1. Hall, Beverly A. PhD, RN, FAAN

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IHAVE received a great deal of feedback about the original article upon which this publication is based. I feared repercussions. Instead many practicing nurses, a few physicians, students in nursing, and the lay public wrote to say that a recounting of my experience gave voice to something they had been feeling or thinking for a very long time. So it is gratifying to see that 3 nurses have written an article in an effort to extend and explicate the ideas I set forth 3 years ago. Each author contributed to their joint purpose defined as "[horizontal ellipsis]to evolve (nursing) further as a field worthy of human inspiration." As a reader, I feel privileged to be on an inside track with personal narrations that are conceived within such a sensitive context.


My essay was meant to be personal, based on of a case of one, including my observations of events that occurred while I was going through my cancer diagnosis, treatment, and follow-up. As such I eschewed theoretical language, provided no definitions, and included none of the rich background of literature from nursing, cultural anthropology, and sociology.


I believe that my article and this one would have been somewhat enriched had we all stepped back to anchor ourselves within the embedded social and cultural meaning of medicalization. I will try briefly to remedy this deficiency since 1 or more of these authors discussed medicalization in a way that left the impression that they were talking about helpful or not helpful medical care. On the contrary, medicalization is a form of organized and systemic oppression that is so culturally entrenched, powerful, and invisible, that everyone's choices, including those practicing in the biomedical field are manipulated, and options are precluded with scant awareness on the part of any of the actors.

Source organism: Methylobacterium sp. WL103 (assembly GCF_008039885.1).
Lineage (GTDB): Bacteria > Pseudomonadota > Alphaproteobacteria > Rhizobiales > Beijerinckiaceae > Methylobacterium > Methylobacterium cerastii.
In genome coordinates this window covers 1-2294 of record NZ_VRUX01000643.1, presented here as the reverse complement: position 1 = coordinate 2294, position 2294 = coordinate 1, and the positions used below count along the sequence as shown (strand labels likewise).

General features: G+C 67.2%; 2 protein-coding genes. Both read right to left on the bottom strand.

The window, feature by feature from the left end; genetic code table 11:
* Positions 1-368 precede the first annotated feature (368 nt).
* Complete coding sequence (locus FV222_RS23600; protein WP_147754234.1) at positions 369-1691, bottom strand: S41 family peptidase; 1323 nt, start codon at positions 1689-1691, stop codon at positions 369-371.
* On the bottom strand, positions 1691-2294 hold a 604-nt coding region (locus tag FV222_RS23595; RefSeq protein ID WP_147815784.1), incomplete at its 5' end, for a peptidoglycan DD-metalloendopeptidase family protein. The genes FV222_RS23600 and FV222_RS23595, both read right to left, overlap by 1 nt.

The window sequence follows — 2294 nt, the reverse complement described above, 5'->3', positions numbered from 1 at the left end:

When one has a serious disease, the playing field is not level for the consumer because the consumer is not privy to the unfolding and enactment of the paradigm and the science from which treatments spring. Moreover, the history of organized medicine has been one of using power and legal tactics to abolish all competing professions in order to secure a monopoly and to protect exclusive rights to medical treatment. These efforts continue in oncology and other specialties as we speak. Even medical doctors themselves are kept in line. Many physicians who provide alternative treatments for cancer, especially if they are successful and well-known, are threatened with prosecution and revocation of license.


Medicalization of cancer limits severely what is taught, studied, and practiced. Advances in the field are presented without external critical assessment and touted, even when there is very little scientific evidence to back up claims. Similarly, McPherson found in her trenchant analysis of medicalization in osteoporoses and menopause that


Evidence abounds [horizontal ellipsis] that the claim of therapeutic gain has sometimes been used to justify medical intervention even when the "scientific evidence" was unconfirmed or contradictory.1(p15)